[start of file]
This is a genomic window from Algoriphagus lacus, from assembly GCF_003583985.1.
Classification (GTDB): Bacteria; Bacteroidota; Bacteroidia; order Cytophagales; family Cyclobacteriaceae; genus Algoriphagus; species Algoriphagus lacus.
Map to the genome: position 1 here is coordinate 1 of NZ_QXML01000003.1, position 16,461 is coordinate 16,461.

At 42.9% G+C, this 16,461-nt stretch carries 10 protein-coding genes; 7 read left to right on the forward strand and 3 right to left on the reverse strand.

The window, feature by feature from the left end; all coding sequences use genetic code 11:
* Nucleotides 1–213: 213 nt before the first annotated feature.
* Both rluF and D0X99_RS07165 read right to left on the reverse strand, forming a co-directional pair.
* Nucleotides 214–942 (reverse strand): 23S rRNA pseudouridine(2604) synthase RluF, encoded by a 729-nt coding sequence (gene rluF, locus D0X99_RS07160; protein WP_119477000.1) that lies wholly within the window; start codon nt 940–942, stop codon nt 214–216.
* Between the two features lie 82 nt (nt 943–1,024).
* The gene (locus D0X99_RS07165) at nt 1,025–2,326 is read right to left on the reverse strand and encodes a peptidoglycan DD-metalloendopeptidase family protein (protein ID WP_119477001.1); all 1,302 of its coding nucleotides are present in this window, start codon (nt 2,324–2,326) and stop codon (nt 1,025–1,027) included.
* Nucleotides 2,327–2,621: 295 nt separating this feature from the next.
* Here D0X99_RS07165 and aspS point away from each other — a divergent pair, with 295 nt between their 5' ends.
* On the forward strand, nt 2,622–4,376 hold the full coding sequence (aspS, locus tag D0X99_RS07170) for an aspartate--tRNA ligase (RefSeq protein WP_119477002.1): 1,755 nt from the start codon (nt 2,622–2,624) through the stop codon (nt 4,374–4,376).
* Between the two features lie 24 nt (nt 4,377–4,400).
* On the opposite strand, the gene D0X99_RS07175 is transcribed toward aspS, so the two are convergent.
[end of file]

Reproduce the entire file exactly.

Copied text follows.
This is a genomic window from Algoriphagus lacus, from assembly GCF_003583985.1.
Classification (GTDB): Bacteria; Bacteroidota; Bacteroidia; order Cytophagales; family Cyclobacteriaceae; genus Algoriphagus; species Algoriphagus lacus.
Map to the genome: position 1 here is coordinate 1 of NZ_QXML01000003.1, position 16,461 is coordinate 16,461.

At 42.9% G+C, this 16,461-nt stretch carries 10 protein-coding genes; 7 read left to right on the forward strand and 3 right to left on the reverse strand.

The window, feature by feature from the left end; all coding sequences use genetic code 11:
* Nucleotides 1–213: 213 nt before the first annotated feature.
* Both rluF and D0X99_RS07165 read right to left on the reverse strand, forming a co-directional pair.
* Nucleotides 214–942 (reverse strand): 23S rRNA pseudouridine(2604) synthase RluF, encoded by a 729-nt coding sequence (gene rluF, locus D0X99_RS07160; protein WP_119477000.1) that lies wholly within the window; start codon nt 940–942, stop codon nt 214–216.
* Between the two features lie 82 nt (nt 943–1,024).
* The gene (locus D0X99_RS07165) at nt 1,025–2,326 is read right to left on the reverse strand and encodes a peptidoglycan DD-metalloendopeptidase family protein (protein ID WP_119477001.1); all 1,302 of its coding nucleotides are present in this window, start codon (nt 2,324–2,326) and stop codon (nt 1,025–1,027) included.
* Nucleotides 2,327–2,621: 295 nt separating this feature from the next.
* Here D0X99_RS07165 and aspS point away from each other — a divergent pair, with 295 nt between their 5' ends.
* On the forward strand, nt 2,622–4,376 hold the full coding sequence (aspS, locus tag D0X99_RS07170) for an aspartate--tRNA ligase (RefSeq protein WP_119477002.1): 1,755 nt from the start codon (nt 2,622–2,624) through the stop codon (nt 4,374–4,376).
* Between the two features lie 24 nt (nt 4,377–4,400).
* On the opposite strand, the gene D0X99_RS07175 is transcribed toward aspS, so the two are convergent.